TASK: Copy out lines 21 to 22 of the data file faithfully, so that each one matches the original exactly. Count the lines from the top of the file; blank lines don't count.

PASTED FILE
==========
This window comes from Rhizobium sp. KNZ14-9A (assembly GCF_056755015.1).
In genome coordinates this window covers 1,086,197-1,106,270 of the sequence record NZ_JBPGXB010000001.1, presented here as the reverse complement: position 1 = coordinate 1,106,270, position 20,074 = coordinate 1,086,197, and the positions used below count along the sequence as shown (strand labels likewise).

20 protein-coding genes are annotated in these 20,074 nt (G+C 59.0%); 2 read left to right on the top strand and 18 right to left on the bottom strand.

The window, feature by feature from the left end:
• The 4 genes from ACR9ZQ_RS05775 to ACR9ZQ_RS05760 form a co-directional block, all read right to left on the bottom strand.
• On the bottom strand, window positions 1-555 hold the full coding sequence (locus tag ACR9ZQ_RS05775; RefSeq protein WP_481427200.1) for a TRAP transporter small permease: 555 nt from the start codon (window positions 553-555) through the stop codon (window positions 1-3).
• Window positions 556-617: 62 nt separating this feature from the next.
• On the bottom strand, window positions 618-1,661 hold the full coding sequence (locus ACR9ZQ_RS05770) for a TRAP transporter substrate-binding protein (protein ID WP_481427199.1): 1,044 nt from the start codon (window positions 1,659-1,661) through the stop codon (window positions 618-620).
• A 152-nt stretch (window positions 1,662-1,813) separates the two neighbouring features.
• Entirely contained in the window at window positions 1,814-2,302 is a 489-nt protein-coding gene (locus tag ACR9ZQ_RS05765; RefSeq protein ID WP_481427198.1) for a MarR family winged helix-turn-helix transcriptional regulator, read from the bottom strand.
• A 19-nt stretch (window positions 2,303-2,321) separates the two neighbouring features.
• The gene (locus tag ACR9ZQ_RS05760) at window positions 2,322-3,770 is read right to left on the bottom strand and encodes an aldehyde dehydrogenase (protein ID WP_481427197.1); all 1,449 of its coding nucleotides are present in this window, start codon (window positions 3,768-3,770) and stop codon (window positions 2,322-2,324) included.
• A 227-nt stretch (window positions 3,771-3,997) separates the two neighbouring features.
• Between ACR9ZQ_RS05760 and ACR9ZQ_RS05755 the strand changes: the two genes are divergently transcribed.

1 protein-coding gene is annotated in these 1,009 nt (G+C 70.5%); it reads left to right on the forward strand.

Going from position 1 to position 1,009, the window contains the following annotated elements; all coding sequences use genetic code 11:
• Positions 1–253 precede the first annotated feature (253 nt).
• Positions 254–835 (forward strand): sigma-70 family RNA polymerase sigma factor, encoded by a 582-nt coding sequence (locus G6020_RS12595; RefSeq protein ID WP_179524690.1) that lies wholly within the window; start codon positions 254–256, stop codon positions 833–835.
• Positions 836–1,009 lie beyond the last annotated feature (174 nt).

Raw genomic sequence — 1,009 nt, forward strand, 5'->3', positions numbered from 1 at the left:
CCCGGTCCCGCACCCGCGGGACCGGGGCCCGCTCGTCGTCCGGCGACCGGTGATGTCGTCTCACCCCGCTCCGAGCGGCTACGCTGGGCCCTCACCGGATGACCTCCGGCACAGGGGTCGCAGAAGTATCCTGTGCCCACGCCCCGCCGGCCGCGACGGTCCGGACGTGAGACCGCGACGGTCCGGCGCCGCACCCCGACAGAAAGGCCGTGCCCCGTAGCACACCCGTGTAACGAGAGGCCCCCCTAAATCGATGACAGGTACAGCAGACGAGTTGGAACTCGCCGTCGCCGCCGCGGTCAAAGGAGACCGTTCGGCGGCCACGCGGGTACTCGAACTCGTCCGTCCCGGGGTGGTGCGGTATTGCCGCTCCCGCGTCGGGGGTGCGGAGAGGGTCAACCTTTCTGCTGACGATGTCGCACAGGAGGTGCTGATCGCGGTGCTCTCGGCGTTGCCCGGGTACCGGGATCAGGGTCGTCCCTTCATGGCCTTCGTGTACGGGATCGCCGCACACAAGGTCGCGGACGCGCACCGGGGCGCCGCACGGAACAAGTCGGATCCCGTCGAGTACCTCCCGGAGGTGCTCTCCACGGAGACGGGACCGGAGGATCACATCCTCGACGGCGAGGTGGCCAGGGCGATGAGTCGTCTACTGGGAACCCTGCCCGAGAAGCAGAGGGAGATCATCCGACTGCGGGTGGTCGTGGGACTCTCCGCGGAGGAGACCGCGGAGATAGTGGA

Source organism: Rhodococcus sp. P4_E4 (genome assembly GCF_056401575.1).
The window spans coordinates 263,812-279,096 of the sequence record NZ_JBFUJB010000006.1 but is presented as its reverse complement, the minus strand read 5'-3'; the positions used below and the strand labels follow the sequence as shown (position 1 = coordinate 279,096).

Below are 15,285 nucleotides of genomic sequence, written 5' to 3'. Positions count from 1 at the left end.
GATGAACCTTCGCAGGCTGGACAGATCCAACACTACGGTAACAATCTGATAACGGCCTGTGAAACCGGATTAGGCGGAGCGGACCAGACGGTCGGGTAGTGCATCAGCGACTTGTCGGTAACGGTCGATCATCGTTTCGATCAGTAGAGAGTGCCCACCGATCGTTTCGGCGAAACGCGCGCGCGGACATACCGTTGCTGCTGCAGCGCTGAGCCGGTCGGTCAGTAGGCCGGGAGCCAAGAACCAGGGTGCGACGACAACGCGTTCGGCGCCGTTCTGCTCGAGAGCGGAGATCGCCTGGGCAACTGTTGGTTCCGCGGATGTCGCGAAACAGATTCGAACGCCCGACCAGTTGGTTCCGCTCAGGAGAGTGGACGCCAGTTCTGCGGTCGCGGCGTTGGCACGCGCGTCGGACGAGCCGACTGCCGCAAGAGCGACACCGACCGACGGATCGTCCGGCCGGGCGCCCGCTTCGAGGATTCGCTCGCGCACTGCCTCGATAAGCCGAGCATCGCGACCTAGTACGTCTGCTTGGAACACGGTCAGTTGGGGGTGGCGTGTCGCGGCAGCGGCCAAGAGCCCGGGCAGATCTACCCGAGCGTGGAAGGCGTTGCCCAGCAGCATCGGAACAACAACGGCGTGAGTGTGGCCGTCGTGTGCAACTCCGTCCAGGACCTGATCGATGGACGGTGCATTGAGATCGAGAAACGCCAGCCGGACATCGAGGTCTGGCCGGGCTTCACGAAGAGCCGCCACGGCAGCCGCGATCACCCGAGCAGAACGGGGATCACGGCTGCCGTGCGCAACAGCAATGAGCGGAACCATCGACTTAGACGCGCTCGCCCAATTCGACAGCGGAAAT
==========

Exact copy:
CCCGGTCCCGCACCCGCGGGACCGGGGCCCGCTCGTCGTCCGGCGACCGGTGATGTCGTCTCACCCCGCTCCGAGCGGCTACGCTGGGCCCTCACCGGATGACCTCCGGCACAGGGGTCGCAGAAGTATCCTGTGCCCACGCCCCGCCGGCCGCGACGGTCCGGACGTGAGACCGCGACGGTCCGGCGCCGCACCCCGACAGAAAGGCCGTGCCCCGTAGCACACCCGTGTAACGAGAGGCCCCCCTAAATCGATGACAGGTACAGCAGACGAGTTGGAACTCGCCGTCGCCGCCGCGGTCAAAGGAGACCGTTCGGCGGCCACGCGGGTACTCGAACTCGTCCGTCCCGGGGTGGTGCGGTATTGCCGCTCCCGCGTCGGGGGTGCGGAGAGGGTCAACCTTTCTGCTGACGATGTCGCACAGGAGGTGCTGATCGCGGTGCTCTCGGCGTTGCCCGGGTACCGGGATCAGGGTCGTCCCTTCATGGCCTTCGTGTACGGGATCGCCGCACACAAGGTCGCGGACGCGCACCGGGGCGCCGCACGGAACAAGTCGGATCCCGTCGAGTACCTCCCGGAGGTGCTCTCCACGGAGACGGGACCGGAGGATCACATCCTCGACGGCGAGGTGGCCAGGGCGATGAGTCGTCTACTGGGAACCCTGCCCGAGAAGCAGAGGGAGATCATCCGACTGCGGGTGGTCGTGGGACTCTCCGCGGAGGAGACCGCGGAGATAGTGGA

Source organism: Rhodococcus sp. P4_E4 (genome assembly GCF_056401575.1).